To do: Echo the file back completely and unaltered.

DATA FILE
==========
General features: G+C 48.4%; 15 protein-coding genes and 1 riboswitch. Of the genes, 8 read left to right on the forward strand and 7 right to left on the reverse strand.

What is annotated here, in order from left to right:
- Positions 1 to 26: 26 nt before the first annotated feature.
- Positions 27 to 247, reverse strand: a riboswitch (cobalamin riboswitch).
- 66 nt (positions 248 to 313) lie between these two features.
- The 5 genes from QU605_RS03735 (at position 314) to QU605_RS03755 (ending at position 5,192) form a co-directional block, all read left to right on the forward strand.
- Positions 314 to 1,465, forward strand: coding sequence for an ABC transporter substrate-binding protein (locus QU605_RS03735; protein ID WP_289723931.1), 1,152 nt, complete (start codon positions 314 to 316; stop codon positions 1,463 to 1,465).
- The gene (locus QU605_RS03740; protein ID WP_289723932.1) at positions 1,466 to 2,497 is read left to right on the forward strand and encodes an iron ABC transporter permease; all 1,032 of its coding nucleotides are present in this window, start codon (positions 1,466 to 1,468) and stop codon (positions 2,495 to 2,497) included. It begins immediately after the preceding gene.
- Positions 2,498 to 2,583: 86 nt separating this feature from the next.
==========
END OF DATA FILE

General features: G+C 48.4%; 15 protein-coding genes and 1 riboswitch. Of the genes, 8 read left to right on the forward strand and 7 right to left on the reverse strand.

What is annotated here, in order from left to right:
- Positions 1 to 26: 26 nt before the first annotated feature.
- Positions 27 to 247, reverse strand: a riboswitch (cobalamin riboswitch).
- 66 nt (positions 248 to 313) lie between these two features.
- The 5 genes from QU605_RS03735 (at position 314) to QU605_RS03755 (ending at position 5,192) form a co-directional block, all read left to right on the forward strand.
- Positions 314 to 1,465, forward strand: coding sequence for an ABC transporter substrate-binding protein (locus QU605_RS03735; protein ID WP_289723931.1), 1,152 nt, complete (start codon positions 314 to 316; stop codon positions 1,463 to 1,465).
- The gene (locus QU605_RS03740; protein ID WP_289723932.1) at positions 1,466 to 2,497 is read left to right on the forward strand and encodes an iron ABC transporter permease; all 1,032 of its coding nucleotides are present in this window, start codon (positions 1,466 to 1,468) and stop codon (positions 2,495 to 2,497) included. It begins immediately after the preceding gene.
- Positions 2,498 to 2,583: 86 nt separating this feature from the next.